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Marian Wright Edelman:
If we don't stand up for children, then we don't stand for much.
Readers have asked me about children lying. In particular, this was a
case where some children were accusing another child of doing something
wrong and the accused child saying he did not do it. The reader had concerns
that either the boy was not lying and others were falsely accusing him, or
he was lying and then lying about lying. Here is my response:
Lying is a difficult problem without an easy answer, and one that I have
seen time and time again. How you handle it depends on your tolerance of the
problem (how much it is getting on your nerves) and the personalities and
type of children involved in the lying scheme of things.
If an adult is not bugged by the problem of a child lying and no one is
getting hurt, I tend to advise using "ignoring" as a technique of stopping
the lying. Remember, there has to be a reason behind the lying. If the
problem is the kids reporting lying that did not actually happen, then they
are probably doing so for attention. If the child in question is actually
lying and the others are relaying the information, then the problem is most
likely a defense mechanism.
Ignoring the tattle-telling will most likely extinguish it. When a child
comes to me and tattles, I just hold up my hand and stop them in their
tracks, saying, I don't want to hear it. I do this because calling attention
to the lying may reinforce the wrong behavior. If a child gets no
satisfaction on telling on another, then they will stop doing so. If the
child is actually lying and others are reporting it, that is another
problem. Still, you do not want to reward the tattle-tales for their efforts
wrong or right as they are.
In one of my other classes
Winning the Battle, I go extensively into how
and why particular behaviors become. A child who has had to be on the
defense because of a threatening environment often uses lying as a way of
protecting the self. Typically, these children have gone through abuse,
neglect, or have not resolved a family issues such as divorce, frequent
moves, or some other interruption or disruption in their lives. Lying
becomes a way of protecting the self either from a real or perceived threat,
and then lying turns into a habit that is used in other situations even when
it is not needed. The pattern of lying then must be broken and/or the child
must be taught a more appropriate defense mechanism.
Now, how do you know which kids are telling the truth? You may not ever know
if the problem is deep enough. One tactic I like to use is to sit all those
in question down for a little open conversation. I start it with something
"Ben, Jason and Susie keep telling me that you are lying. I am not accusing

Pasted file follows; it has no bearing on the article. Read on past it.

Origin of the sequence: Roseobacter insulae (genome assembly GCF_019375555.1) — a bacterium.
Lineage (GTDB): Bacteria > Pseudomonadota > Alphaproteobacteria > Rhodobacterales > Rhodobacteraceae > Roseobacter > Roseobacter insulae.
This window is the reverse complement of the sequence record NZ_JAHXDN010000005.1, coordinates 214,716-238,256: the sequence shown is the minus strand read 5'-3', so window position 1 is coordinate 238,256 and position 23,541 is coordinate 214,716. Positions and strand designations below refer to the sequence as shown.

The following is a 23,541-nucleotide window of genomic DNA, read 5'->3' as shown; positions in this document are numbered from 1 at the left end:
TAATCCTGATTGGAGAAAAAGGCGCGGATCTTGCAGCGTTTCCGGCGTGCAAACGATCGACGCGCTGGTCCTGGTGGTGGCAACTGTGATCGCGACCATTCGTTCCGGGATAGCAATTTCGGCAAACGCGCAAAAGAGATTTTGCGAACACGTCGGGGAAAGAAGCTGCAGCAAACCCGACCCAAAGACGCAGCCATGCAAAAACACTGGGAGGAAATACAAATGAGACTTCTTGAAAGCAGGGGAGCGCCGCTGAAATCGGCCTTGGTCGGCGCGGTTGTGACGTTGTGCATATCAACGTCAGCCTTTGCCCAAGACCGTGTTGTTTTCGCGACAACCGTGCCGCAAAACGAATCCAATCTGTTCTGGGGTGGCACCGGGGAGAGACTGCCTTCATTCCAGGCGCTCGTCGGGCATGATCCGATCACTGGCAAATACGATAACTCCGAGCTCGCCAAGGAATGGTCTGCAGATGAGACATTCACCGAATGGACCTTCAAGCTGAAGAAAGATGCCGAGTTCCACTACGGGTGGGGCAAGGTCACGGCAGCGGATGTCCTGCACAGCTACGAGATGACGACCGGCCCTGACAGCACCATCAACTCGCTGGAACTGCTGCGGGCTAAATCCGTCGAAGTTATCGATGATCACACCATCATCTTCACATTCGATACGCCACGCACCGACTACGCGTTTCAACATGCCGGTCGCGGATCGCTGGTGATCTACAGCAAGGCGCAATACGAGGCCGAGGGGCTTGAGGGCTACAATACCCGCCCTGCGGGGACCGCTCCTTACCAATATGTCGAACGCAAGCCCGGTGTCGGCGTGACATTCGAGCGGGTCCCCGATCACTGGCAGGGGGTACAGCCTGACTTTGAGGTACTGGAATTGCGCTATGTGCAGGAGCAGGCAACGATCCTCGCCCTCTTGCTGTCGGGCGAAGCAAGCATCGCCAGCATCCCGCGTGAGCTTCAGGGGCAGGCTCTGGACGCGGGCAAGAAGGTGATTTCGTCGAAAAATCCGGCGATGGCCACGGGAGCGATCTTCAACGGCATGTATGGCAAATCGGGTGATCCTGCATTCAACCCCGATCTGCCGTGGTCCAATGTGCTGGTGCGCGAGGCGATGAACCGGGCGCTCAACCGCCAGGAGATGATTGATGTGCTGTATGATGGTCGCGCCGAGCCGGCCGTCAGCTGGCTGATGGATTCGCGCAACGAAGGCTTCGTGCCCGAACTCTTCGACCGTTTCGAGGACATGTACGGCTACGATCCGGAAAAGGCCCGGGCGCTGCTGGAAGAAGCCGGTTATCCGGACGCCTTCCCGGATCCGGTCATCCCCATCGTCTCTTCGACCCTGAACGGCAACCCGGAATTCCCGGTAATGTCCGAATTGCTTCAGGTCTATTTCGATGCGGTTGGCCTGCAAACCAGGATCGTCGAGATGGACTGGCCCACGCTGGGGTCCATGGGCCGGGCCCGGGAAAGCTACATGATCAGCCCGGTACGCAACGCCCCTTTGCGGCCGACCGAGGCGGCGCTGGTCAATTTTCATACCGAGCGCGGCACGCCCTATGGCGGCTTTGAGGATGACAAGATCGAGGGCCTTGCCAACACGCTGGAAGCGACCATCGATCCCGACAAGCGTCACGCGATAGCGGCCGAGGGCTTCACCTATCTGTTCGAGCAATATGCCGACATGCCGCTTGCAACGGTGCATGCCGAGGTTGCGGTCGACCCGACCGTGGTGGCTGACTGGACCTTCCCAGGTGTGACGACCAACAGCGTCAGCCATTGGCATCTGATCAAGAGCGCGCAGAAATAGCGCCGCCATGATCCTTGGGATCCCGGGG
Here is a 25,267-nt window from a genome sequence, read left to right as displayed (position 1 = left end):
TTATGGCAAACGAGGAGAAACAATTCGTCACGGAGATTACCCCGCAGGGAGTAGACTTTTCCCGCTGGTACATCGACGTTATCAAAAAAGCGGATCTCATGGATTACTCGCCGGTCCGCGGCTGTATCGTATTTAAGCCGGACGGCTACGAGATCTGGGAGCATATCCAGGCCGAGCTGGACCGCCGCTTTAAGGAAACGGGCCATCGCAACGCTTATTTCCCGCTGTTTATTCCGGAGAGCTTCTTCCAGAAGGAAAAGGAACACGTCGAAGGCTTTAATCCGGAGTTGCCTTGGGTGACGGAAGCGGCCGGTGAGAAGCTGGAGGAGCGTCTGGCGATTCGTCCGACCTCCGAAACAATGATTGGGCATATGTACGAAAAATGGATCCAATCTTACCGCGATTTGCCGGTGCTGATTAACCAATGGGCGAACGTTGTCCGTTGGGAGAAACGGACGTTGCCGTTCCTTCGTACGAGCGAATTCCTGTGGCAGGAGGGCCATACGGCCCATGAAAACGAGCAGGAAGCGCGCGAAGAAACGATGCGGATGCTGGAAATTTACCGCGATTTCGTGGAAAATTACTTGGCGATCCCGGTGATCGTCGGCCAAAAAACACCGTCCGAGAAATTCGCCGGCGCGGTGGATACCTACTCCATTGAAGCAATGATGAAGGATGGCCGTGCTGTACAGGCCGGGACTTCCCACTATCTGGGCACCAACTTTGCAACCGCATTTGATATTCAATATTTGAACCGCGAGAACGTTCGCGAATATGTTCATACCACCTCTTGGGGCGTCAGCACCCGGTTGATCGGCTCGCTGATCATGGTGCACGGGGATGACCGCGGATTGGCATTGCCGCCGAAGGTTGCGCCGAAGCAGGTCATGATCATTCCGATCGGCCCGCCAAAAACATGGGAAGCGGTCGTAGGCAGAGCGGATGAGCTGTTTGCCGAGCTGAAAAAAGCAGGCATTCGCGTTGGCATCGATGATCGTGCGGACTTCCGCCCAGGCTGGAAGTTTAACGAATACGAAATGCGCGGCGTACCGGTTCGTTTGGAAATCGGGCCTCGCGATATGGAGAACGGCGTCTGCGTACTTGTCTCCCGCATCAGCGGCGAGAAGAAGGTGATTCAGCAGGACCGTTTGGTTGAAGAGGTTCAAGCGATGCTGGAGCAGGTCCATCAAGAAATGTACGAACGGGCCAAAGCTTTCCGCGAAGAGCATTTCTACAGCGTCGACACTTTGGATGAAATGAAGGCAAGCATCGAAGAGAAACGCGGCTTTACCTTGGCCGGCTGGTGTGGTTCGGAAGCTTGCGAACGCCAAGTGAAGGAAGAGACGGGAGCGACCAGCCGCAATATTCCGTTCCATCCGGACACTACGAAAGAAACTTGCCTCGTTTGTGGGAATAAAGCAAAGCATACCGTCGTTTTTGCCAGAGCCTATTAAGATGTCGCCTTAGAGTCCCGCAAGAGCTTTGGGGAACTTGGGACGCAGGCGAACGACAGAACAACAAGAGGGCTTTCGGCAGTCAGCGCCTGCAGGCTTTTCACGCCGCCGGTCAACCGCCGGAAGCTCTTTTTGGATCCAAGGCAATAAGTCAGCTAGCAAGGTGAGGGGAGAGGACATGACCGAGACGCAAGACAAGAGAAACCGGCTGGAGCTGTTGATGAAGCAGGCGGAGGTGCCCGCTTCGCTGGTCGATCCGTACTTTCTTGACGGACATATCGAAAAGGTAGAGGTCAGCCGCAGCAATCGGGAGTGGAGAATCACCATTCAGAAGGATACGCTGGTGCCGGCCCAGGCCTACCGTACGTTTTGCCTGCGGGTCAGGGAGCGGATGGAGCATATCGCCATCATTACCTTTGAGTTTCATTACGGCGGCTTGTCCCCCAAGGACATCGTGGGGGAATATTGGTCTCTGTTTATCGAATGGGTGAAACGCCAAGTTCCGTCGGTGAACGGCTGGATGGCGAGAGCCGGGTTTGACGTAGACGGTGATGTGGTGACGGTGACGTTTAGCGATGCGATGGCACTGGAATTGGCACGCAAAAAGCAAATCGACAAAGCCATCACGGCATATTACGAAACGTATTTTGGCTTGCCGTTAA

you and I am not saying I believe them over you. I don't know who to
believe, you see, because I trust all three of you. You are all such honest,
good kids that I can't imagine any one of you lying."
I do this as a way of applying a little guilt anonymously and as a way of
making my expectations clearly known. What I am saying is "I am not blaming
you, but I do not tolerate lying."
Next, I tell the kids we need to talk about it and resolve the issue,
something like this, "Well, I am tired of hearing about the lying, and do
not know what to do about it. Suppose the three of you come up with a plan
to help me decide what to do." Then I let them stew and argue on the issue
for awhile. Typically, something will come out in the discussion that will
help me see who is telling the truth and who is not. Sometimes, however, I
am not so lucky. Still, this step is important, as I have put the children
in charge of the problem and removed myself from the annoyance while still
providing support and teaching the children a valuable lesson in problem
solving, negotiating, honesty, etc.
If I think Ben is lying, in the end I will tell the other two that this is
no longer their issue and they are not to report Ben's lying to me again,
that I will handle it from here. But I do not do that until they have been
in the process of deciding what should be done with someone who lies and
someone who tattles AND in coming up with ideas about how one can tell if
someone is lying or telling the truth.
Do you see what I am doing here? Giving the problem back to them and helping
them solve it.
Now, if Ben does have a problem and is lying, then, there is a reason for
the lying as stated above. It would be important to find out what is causing
the lying and to confront Ben openly and lovingly, while helping him develop
more appropriate behaviors to get his needs met in place of lying. I then
help Ben change the lying to a more appropriate behavior through positive
reinforcements, contracting, rewards, or some other non-negative method.
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